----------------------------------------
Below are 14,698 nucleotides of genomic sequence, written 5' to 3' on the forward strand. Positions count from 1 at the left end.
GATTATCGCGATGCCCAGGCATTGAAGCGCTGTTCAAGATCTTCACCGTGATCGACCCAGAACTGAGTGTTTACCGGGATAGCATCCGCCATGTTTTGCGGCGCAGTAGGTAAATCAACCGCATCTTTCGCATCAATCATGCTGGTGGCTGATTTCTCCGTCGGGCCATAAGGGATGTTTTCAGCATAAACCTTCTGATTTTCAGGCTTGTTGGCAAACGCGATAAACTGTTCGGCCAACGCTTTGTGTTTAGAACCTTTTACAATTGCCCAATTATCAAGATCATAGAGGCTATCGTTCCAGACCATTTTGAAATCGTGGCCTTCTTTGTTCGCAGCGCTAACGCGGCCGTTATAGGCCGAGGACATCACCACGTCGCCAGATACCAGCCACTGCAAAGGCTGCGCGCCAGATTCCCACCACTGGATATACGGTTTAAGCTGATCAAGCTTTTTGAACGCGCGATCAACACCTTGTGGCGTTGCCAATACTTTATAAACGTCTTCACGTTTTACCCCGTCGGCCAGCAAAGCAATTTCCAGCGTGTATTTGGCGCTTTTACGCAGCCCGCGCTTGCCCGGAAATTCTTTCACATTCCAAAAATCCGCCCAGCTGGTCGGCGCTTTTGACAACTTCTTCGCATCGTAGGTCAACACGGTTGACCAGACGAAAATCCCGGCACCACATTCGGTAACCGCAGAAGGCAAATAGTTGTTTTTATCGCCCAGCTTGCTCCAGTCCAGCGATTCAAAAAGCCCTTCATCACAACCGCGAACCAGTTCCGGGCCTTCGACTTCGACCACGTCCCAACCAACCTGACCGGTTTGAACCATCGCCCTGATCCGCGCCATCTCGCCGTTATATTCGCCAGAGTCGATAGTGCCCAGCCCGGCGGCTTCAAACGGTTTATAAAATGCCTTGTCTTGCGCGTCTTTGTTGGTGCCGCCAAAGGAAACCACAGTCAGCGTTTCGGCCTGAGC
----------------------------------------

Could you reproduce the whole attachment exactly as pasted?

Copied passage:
Below are 14,698 nucleotides of genomic sequence, written 5' to 3' on the forward strand. Positions count from 1 at the left end.
GATTATCGCGATGCCCAGGCATTGAAGCGCTGTTCAAGATCTTCACCGTGATCGACCCAGAACTGAGTGTTTACCGGGATAGCATCCGCCATGTTTTGCGGCGCAGTAGGTAAATCAACCGCATCTTTCGCATCAATCATGCTGGTGGCTGATTTCTCCGTCGGGCCATAAGGGATGTTTTCAGCATAAACCTTCTGATTTTCAGGCTTGTTGGCAAACGCGATAAACTGTTCGGCCAACGCTTTGTGTTTAGAACCTTTTACAATTGCCCAATTATCAAGATCATAGAGGCTATCGTTCCAGACCATTTTGAAATCGTGGCCTTCTTTGTTCGCAGCGCTAACGCGGCCGTTATAGGCCGAGGACATCACCACGTCGCCAGATACCAGCCACTGCAAAGGCTGCGCGCCAGATTCCCACCACTGGATATACGGTTTAAGCTGATCAAGCTTTTTGAACGCGCGATCAACACCTTGTGGCGTTGCCAATACTTTATAAACGTCTTCACGTTTTACCCCGTCGGCCAGCAAAGCAATTTCCAGCGTGTATTTGGCGCTTTTACGCAGCCCGCGCTTGCCCGGAAATTCTTTCACATTCCAAAAATCCGCCCAGCTGGTCGGCGCTTTTGACAACTTCTTCGCATCGTAGGTCAACACGGTTGACCAGACGAAAATCCCGGCACCACATTCGGTAACCGCAGAAGGCAAATAGTTGTTTTTATCGCCCAGCTTGCTCCAGTCCAGCGATTCAAAAAGCCCTTCATCACAACCGCGAACCAGTTCCGGGCCTTCGACTTCGACCACGTCCCAACCAACCTGACCGGTTTGAACCATCGCCCTGATCCGCGCCATCTCGCCGTTATATTCGCCAGAGTCGATAGTGCCCAGCCCGGCGGCTTCAAACGGTTTATAAAATGCCTTGTCTTGCGCGTCTTTGTTGGTGCCGCCAAAGGAAACCACAGTCAGCGTTTCGGCCTGAGC